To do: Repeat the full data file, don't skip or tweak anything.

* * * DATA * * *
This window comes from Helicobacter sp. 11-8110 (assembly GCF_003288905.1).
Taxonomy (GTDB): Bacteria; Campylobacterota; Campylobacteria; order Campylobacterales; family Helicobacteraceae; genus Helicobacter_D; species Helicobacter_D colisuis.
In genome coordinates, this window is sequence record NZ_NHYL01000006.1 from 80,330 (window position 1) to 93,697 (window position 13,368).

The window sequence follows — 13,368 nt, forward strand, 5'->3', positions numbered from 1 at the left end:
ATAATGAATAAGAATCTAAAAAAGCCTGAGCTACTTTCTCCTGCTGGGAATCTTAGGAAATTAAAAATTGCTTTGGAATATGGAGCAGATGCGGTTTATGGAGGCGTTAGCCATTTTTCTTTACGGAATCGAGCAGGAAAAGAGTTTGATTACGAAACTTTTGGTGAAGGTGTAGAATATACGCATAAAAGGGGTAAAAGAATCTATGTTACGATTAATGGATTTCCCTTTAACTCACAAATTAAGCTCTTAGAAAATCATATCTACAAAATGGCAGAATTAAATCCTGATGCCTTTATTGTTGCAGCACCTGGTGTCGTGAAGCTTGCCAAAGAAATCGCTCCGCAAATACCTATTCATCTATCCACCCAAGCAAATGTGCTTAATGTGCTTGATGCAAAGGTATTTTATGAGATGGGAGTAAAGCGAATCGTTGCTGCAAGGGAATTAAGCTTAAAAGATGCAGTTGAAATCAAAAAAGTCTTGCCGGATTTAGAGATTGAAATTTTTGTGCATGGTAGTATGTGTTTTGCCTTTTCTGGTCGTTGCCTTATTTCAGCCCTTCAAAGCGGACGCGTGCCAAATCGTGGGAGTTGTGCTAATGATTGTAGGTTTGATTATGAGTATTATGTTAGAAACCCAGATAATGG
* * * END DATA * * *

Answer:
This window comes from Helicobacter sp. 11-8110 (assembly GCF_003288905.1).
Taxonomy (GTDB): Bacteria; Campylobacterota; Campylobacteria; order Campylobacterales; family Helicobacteraceae; genus Helicobacter_D; species Helicobacter_D colisuis.
In genome coordinates, this window is sequence record NZ_NHYL01000006.1 from 80,330 (window position 1) to 93,697 (window position 13,368).

The window sequence follows — 13,368 nt, forward strand, 5'->3', positions numbered from 1 at the left end:
ATAATGAATAAGAATCTAAAAAAGCCTGAGCTACTTTCTCCTGCTGGGAATCTTAGGAAATTAAAAATTGCTTTGGAATATGGAGCAGATGCGGTTTATGGAGGCGTTAGCCATTTTTCTTTACGGAATCGAGCAGGAAAAGAGTTTGATTACGAAACTTTTGGTGAAGGTGTAGAATATACGCATAAAAGGGGTAAAAGAATCTATGTTACGATTAATGGATTTCCCTTTAACTCACAAATTAAGCTCTTAGAAAATCATATCTACAAAATGGCAGAATTAAATCCTGATGCCTTTATTGTTGCAGCACCTGGTGTCGTGAAGCTTGCCAAAGAAATCGCTCCGCAAATACCTATTCATCTATCCACCCAAGCAAATGTGCTTAATGTGCTTGATGCAAAGGTATTTTATGAGATGGGAGTAAAGCGAATCGTTGCTGCAAGGGAATTAAGCTTAAAAGATGCAGTTGAAATCAAAAAAGTCTTGCCGGATTTAGAGATTGAAATTTTTGTGCATGGTAGTATGTGTTTTGCCTTTTCTGGTCGTTGCCTTATTTCAGCCCTTCAAAGCGGACGCGTGCCAAATCGTGGGAGTTGTGCTAATGATTGTAGGTTTGATTATGAGTATTATGTTAGAAACCCAGATAATGG